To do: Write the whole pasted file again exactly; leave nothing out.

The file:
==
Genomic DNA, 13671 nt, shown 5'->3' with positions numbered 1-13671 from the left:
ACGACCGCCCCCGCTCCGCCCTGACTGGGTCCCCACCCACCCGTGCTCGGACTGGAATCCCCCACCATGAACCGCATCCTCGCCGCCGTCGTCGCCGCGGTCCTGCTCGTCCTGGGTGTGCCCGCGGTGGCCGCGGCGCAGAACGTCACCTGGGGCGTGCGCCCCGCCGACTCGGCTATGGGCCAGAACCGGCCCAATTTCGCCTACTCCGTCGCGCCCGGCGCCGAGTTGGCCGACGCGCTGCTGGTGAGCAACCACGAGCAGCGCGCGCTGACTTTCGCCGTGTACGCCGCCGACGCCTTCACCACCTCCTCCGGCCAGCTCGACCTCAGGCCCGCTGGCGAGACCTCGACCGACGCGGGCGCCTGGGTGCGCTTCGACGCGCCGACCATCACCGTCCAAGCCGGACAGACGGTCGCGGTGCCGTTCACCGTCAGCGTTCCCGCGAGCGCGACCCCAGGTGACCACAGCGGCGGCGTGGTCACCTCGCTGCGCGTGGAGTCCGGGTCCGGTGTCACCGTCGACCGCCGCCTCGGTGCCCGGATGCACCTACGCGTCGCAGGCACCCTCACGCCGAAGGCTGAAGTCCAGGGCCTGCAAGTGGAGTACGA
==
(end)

Genomic DNA, 13671 nt, shown 5'->3' with positions numbered 1-13671 from the left:
ACGACCGCCCCCGCTCCGCCCTGACTGGGTCCCCACCCACCCGTGCTCGGACTGGAATCCCCCACCATGAACCGCATCCTCGCCGCCGTCGTCGCCGCGGTCCTGCTCGTCCTGGGTGTGCCCGCGGTGGCCGCGGCGCAGAACGTCACCTGGGGCGTGCGCCCCGCCGACTCGGCTATGGGCCAGAACCGGCCCAATTTCGCCTACTCCGTCGCGCCCGGCGCCGAGTTGGCCGACGCGCTGCTGGTGAGCAACCACGAGCAGCGCGCGCTGACTTTCGCCGTGTACGCCGCCGACGCCTTCACCACCTCCTCCGGCCAGCTCGACCTCAGGCCCGCTGGCGAGACCTCGACCGACGCGGGCGCCTGGGTGCGCTTCGACGCGCCGACCATCACCGTCCAAGCCGGACAGACGGTCGCGGTGCCGTTCACCGTCAGCGTTCCCGCGAGCGCGACCCCAGGTGACCACAGCGGCGGCGTGGTCACCTCGCTGCGCGTGGAGTCCGGGTCCGGTGTCACCGTCGACCGCCGCCTCGGTGCCCGGATGCACCTACGCGTCGCAGGCACCCTCACGCCGAAGGCTGAAGTCCAGGGCCTGCAAGTGGAGTACGA